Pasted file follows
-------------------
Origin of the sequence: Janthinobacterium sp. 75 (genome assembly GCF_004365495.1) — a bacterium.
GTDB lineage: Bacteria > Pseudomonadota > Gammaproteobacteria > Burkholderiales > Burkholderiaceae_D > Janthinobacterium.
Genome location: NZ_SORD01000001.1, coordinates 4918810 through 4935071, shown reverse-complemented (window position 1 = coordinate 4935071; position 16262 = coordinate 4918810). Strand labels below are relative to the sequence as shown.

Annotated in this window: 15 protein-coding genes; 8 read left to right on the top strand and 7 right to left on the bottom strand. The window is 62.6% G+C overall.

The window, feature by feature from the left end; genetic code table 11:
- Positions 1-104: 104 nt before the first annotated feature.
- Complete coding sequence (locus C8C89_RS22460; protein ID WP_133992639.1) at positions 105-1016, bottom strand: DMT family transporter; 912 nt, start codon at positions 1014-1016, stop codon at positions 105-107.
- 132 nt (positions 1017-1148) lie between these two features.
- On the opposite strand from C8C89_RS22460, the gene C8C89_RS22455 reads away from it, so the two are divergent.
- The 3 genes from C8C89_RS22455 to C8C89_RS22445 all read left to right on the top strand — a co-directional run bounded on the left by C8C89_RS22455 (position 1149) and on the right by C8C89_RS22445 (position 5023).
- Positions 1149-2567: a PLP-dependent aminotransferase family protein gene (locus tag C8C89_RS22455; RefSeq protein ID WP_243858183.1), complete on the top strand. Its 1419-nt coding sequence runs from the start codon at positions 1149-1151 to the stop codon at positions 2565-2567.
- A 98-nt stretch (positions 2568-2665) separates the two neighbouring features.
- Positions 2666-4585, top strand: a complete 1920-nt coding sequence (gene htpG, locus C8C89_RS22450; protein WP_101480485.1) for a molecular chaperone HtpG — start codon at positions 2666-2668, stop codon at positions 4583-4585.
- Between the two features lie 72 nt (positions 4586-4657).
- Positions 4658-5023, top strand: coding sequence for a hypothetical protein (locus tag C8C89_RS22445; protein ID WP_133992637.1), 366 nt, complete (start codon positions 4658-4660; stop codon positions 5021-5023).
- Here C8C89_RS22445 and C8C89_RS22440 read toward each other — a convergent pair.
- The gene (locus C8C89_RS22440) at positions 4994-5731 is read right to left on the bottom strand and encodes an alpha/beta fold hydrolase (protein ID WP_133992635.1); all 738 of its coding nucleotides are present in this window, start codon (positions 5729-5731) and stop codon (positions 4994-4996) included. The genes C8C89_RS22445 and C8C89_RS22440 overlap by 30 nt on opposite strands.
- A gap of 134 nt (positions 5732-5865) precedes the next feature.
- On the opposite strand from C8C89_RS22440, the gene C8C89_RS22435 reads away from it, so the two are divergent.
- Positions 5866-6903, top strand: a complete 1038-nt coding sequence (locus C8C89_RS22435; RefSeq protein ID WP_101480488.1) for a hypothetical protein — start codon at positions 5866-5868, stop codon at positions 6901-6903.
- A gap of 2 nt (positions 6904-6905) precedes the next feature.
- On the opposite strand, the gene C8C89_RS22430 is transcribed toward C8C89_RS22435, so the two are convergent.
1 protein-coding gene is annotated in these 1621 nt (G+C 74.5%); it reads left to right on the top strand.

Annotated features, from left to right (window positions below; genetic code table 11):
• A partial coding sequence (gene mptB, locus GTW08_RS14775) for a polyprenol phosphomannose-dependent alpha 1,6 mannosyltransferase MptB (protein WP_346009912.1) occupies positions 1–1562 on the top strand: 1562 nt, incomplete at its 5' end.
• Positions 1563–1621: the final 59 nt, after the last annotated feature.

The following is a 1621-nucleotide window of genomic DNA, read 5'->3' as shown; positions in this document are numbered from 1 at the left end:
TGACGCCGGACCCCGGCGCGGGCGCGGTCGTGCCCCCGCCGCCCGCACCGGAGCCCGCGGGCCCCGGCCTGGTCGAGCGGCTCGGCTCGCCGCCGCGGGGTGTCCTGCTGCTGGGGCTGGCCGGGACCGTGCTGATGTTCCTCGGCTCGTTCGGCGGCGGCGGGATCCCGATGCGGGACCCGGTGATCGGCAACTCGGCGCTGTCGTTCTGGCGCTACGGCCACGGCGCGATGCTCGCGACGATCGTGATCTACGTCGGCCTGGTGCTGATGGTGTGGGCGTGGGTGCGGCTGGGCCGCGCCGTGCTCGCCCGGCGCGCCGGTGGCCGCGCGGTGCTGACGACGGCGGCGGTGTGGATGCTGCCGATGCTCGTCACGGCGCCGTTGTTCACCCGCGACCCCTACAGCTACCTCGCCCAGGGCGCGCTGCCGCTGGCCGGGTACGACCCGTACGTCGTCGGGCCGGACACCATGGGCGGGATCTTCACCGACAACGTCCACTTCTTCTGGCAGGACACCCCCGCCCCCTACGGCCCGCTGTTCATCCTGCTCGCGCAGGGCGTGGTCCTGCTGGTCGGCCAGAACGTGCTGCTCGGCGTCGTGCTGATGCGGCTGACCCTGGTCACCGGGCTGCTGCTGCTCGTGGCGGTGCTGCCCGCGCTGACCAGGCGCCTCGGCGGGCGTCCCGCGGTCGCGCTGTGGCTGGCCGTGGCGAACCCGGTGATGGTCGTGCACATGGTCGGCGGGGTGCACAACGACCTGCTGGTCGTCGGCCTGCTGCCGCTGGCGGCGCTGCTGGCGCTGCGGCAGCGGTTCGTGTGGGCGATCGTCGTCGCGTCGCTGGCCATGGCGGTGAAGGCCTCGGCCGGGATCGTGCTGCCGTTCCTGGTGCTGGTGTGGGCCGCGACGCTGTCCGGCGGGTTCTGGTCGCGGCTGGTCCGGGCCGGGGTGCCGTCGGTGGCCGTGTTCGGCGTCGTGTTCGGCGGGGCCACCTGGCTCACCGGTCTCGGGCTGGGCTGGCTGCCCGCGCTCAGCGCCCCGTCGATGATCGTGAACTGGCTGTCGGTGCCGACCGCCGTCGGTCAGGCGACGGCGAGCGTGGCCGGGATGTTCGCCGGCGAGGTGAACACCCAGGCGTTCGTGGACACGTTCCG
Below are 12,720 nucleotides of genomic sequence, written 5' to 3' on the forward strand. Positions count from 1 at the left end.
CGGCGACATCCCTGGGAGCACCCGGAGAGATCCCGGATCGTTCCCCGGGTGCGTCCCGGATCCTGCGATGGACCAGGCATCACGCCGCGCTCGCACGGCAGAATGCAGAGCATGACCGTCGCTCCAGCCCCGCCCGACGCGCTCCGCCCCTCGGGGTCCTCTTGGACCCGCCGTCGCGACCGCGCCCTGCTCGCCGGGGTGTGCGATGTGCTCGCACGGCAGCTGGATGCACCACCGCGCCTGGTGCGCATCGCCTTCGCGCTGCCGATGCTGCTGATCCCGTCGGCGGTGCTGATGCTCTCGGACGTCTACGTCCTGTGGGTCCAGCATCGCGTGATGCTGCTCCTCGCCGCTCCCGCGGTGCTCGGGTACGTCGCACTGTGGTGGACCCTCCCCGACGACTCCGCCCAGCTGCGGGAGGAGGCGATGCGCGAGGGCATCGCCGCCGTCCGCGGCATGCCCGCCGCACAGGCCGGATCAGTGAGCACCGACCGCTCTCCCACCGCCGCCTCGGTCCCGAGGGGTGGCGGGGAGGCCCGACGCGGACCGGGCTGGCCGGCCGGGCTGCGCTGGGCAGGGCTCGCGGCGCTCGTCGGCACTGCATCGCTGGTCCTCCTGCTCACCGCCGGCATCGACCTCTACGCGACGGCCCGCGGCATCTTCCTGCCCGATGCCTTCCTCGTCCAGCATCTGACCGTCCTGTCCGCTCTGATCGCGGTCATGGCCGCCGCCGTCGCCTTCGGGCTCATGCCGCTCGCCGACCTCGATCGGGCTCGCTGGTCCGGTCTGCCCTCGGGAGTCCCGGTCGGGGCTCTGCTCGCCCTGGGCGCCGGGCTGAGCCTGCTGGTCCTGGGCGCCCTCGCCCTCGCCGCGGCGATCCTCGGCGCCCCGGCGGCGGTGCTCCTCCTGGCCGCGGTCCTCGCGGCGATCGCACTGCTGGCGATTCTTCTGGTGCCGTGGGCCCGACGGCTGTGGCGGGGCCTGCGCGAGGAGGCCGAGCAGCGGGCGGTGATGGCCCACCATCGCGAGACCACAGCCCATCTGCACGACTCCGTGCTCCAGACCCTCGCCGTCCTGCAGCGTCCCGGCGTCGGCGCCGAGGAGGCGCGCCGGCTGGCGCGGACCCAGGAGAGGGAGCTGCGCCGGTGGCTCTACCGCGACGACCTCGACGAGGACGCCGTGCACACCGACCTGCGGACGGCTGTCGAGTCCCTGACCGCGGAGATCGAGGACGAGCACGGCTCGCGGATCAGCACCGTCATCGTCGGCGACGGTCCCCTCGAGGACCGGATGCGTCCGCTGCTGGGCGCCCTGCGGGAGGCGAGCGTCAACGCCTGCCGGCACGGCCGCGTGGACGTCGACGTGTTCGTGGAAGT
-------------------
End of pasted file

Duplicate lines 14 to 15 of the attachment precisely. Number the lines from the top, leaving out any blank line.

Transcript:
- Between the two features lie 72 nt (positions 4586-4657).
- Positions 4658-5023, top strand: coding sequence for a hypothetical protein (locus tag C8C89_RS22445; protein ID WP_133992637.1), 366 nt, complete (start codon positions 4658-4660; stop codon positions 5021-5023).